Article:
06-sql-notes

06-sql-notes - SQL: Part I CPS 116 Introduction to Database...

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1 SQL: Part I CPS 116 Introduction to Database Systems 2 Announcements (Tue. Sep. 20) ± Homework #1 due today ² Deadline for the Gradiance portion has been extended ± Homework #2 will be assigned Thursday 3 SQL ± SQL: Structured Query Language ² Pronounced “S-Q-L” or “sequel” ² The standard query language supported by most commercial DBMS ± A brief history ² IBM System R ² ANSI SQL89 ² ANSI SQL92 (SQL2) ² ANSI SQL99 (SQL3) ² ANSI SQL 2003 (added OLAP, XML, etc.) ² ANSI SQL 2006 (added more XML) ² ANSI SQL 2008, …
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2 4 Creating and dropping tables ± CREATE TABLE table_name ( , column_name i column_type i , ); ± DROP TABLE table_name ; ± Examples create table Student (SID integer, name varchar(30), email varchar(30), age integer, GPA float); create table Course (CID char(10), title varchar(100)); create table Enroll (SID integer, CID char(10)); drop table Student; drop table Course; drop table Enroll; -- everything from -- to the end of the line is ignored. -- SQL is insensitive to white space. -- SQL is insensitive to case (e.g., . ..Course. .. is equivalent to -- . ..COURSE. ..) 5 Basic queries: SFW statement ± SELECT A 1 , A 2 , , A n FROM R 1 , R 2 , , R m WHERE condition ; ± Also called an SPJ (select-project-join) query ± Equivalent (not really!) to relational algebra query π A 1 , A 2 , …, A n ( σ condition ( R 1 × R 2 × × R m )) 6 Example: reading a table ± SELECT * FROM Student; ² Single-table query, so no cross product here ² WHERE clause is optional ² * is a short hand for “all columns”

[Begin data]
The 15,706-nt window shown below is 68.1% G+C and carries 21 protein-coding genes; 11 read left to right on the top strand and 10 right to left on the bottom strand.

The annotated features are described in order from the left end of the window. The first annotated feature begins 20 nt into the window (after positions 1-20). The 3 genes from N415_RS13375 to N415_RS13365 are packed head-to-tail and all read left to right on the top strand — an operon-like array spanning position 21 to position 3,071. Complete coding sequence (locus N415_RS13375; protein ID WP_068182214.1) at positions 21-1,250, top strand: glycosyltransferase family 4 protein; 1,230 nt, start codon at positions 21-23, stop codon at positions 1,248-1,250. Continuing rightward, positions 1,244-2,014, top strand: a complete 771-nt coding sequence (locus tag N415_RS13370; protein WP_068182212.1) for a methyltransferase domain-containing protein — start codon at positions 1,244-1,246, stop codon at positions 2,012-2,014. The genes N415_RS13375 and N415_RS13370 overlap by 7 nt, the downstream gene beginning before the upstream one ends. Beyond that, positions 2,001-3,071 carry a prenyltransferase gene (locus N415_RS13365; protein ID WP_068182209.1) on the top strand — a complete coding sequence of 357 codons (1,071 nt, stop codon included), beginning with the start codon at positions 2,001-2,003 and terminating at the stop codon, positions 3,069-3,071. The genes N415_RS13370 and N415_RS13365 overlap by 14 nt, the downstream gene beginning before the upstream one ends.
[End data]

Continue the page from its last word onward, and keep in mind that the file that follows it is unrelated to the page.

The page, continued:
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3 7 Example: selection and projection ± Name of students under 18 ² SELECT name FROM Student WHERE age < 18; ± When was Lisa born? ² SELECT 2009 – age FROM Student WHERE name = ’Lisa’; ² SELECT list can contain expressions • Can also use built-in functions such as SUBSTR , ABS , etc. ² String literals (case sensitive) are enclosed in single quotes 8 Example: join ± SID’s and names of students taking courses with the word “Database” in their titles ² SELECT Student.SID, Student.name FROM Student, Enroll, Course WHERE Student.SID = Enroll.SID AND Enroll.CID = Course.CID AND title LIKE ’%Database%’; ² LIKE matches a string against a pattern % matches any sequence of 0 or more characters ² Okay to omit table_name in table_name . column_name if column_name is unique 9 Example: rename ± SID’s of all pairs of classmates ² Relational algebra query: ² SQL: SELECT e1.SID AS SID1, e2.SID AS SID2 FROM Enroll AS e1, Enroll AS e2 WHERE e1.CID = e2.CID AND e1.SID > e2.SID; ² AS keyword is completely optional
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4 10 A more complicated example ± Titles of all courses that Bart and Lisa are taking together Tip: Write the FROM clause first, then WHERE , and then SELECT FROM WHERE SELECT 11 Why SFW statements? ± Out of many possible ways of structuring SQL statements, why did the designers choose SELECT - FROM - WHERE ?
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06-sql-notes - SQL: Part I CPS 116 Introduction to Database...

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